Skip to comments.Dealership apologizes for error, customer arrest
Posted on 10/08/2012 5:14:50 AM PDT by billorites
The president of Priority Chevrolet apologized Wednesday for the arrest of a customer in June whom the dealership mistakenly undercharged for an SUV and who resisted the company's efforts to get him to sign a new, costlier contract.
Dennis Ellmer said he's heard from Chesapeake police that one of his managers told an officer that Danny Sawyer of Chesapeake had stolen a 2012 Chevrolet Traverse.
"I owe Mr. Sawyer a big apology," said Ellmer, who manages the entire Priority Auto Group - which includes 11 dealerships in Virginia and North Carolina.
He said his staff erred when they sold the SUV to Sawyer for about $5,600 too little and erred again when they went to police. He said Sawyer should not have been arrested and definitely should not have spent four hours in jail.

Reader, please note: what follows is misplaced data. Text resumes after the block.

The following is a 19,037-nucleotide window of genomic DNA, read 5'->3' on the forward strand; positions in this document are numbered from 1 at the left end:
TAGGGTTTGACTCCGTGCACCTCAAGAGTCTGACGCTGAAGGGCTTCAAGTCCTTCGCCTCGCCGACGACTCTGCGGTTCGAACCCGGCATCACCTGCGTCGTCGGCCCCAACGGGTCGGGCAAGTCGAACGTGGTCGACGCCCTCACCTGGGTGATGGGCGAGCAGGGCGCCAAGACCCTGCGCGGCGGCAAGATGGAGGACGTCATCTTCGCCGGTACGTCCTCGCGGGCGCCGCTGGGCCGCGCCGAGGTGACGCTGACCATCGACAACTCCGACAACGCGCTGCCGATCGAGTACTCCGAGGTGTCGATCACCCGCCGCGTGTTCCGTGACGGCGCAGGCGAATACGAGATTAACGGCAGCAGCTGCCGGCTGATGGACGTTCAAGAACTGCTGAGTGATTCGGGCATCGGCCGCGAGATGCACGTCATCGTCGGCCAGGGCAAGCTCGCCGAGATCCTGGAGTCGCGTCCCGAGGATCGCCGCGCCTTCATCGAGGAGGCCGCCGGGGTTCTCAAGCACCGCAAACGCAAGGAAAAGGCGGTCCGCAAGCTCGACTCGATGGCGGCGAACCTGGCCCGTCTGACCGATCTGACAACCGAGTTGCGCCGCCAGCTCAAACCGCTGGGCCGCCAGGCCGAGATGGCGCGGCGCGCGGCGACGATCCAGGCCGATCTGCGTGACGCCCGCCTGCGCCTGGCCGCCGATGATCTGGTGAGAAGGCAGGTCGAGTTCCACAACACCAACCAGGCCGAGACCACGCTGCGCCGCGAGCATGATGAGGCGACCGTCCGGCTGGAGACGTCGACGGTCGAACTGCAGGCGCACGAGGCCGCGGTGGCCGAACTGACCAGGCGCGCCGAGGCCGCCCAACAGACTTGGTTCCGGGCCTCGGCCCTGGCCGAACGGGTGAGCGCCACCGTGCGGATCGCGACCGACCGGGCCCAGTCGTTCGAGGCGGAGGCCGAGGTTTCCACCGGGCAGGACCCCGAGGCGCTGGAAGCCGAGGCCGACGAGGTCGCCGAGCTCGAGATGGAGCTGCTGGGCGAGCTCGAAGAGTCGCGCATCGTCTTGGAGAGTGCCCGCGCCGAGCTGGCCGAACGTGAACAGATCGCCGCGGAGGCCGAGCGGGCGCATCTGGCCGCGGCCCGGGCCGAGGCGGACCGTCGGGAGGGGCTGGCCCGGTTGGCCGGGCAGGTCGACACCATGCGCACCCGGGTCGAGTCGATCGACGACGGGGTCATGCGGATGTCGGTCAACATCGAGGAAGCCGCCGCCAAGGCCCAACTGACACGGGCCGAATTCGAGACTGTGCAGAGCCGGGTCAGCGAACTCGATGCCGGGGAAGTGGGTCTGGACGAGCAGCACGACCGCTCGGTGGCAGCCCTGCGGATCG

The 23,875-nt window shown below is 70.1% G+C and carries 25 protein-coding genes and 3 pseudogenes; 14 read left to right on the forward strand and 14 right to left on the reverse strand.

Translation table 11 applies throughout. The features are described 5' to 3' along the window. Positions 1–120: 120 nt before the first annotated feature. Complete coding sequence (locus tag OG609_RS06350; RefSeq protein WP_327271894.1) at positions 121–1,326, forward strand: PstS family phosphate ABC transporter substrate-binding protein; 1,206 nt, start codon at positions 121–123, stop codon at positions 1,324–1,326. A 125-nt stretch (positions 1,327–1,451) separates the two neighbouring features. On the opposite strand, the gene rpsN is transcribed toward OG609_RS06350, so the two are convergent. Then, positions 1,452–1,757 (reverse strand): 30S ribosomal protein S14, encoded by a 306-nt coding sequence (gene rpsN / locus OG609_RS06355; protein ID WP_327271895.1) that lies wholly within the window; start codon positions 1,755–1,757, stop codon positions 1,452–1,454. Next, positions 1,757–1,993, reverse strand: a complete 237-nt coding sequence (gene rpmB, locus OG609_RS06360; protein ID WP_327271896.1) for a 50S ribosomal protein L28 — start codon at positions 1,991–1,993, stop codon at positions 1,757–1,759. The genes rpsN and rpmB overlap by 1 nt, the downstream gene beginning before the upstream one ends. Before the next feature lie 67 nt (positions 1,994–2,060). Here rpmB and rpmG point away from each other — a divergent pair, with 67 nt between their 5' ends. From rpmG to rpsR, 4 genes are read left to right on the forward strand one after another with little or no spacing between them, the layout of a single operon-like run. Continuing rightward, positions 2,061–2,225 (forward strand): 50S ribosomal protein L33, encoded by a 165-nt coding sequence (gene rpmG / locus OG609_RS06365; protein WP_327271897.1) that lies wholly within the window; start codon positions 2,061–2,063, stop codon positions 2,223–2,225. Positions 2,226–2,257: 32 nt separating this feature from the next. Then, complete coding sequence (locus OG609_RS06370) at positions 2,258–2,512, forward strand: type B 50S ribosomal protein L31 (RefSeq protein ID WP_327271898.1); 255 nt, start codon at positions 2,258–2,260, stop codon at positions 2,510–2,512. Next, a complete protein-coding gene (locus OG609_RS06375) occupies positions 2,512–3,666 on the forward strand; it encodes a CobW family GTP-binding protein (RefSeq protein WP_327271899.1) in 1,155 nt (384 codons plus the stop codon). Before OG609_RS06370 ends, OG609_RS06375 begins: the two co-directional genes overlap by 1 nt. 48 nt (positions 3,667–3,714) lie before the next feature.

"It is my plan to let him keep the $5,600 and to make Mr. Sawyer right. I can't tell you how I plan to fix it, but it is my intention to make it right," said Ellmer, adding that he would like to sit down and talk with Sawyer.
Rebecca Colaw, Sawyer's attorney, said she appreciates that Ellmer is taking responsibility for what happened. But she said he will have to do more than say he's sorry and let Sawyer keep the SUV.
"An apology is not enough," she said.
Earlier this month, Sawyer, 40, a registered nurse, filed two lawsuits against the dealership accusing it of malicious prosecution, slander, defamation and abuse of process, among other things. The lawsuits seek $2.2 million in damages, plus attorney fees.
Ellmer and his vice president, Stacy Cummings, said they were unaware of the lawsuits until they read about them Tuesday on the front page of The Virginian-Pilot. Two managers at Priority Chevrolet declined Monday to comment on the lawsuits, and two phone calls and an email to an attorney for the dealership were not returned.
According to the lawsuits, Sawyer test-drove a blue Chevrolet Traverse on May 7 but ultimately decided to buy a black one. He traded in his 2008 Saturn Vue, signed a promissory note and left in his new SUV.